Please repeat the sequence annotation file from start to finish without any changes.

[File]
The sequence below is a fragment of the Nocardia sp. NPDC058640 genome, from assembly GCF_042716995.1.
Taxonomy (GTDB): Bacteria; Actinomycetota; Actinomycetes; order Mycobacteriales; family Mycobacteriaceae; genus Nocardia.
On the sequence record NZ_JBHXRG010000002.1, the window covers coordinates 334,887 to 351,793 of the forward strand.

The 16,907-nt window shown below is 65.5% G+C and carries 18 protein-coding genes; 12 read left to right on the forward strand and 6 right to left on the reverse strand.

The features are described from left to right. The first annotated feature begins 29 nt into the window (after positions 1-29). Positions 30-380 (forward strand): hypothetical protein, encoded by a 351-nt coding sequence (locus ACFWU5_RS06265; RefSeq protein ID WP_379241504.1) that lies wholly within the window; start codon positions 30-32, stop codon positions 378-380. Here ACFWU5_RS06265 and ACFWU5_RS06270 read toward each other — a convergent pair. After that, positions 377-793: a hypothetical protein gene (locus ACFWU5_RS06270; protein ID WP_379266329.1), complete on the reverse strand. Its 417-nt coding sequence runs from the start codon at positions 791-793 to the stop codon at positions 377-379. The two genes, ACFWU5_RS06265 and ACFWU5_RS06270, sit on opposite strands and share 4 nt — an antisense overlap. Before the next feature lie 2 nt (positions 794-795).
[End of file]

The sequence below is a fragment of the Nocardia sp. NPDC058640 genome, from assembly GCF_042716995.1.
Taxonomy (GTDB): Bacteria; Actinomycetota; Actinomycetes; order Mycobacteriales; family Mycobacteriaceae; genus Nocardia.
On the sequence record NZ_JBHXRG010000002.1, the window covers coordinates 334,887 to 351,793 of the forward strand.

The 16,907-nt window shown below is 65.5% G+C and carries 18 protein-coding genes; 12 read left to right on the forward strand and 6 right to left on the reverse strand.

The features are described from left to right. The first annotated feature begins 29 nt into the window (after positions 1-29). Positions 30-380 (forward strand): hypothetical protein, encoded by a 351-nt coding sequence (locus ACFWU5_RS06265; RefSeq protein ID WP_379241504.1) that lies wholly within the window; start codon positions 30-32, stop codon positions 378-380. Here ACFWU5_RS06265 and ACFWU5_RS06270 read toward each other — a convergent pair. After that, positions 377-793: a hypothetical protein gene (locus ACFWU5_RS06270; protein ID WP_379266329.1), complete on the reverse strand. Its 417-nt coding sequence runs from the start codon at positions 791-793 to the stop codon at positions 377-379. The two genes, ACFWU5_RS06265 and ACFWU5_RS06270, sit on opposite strands and share 4 nt — an antisense overlap. Before the next feature lie 2 nt (positions 794-795).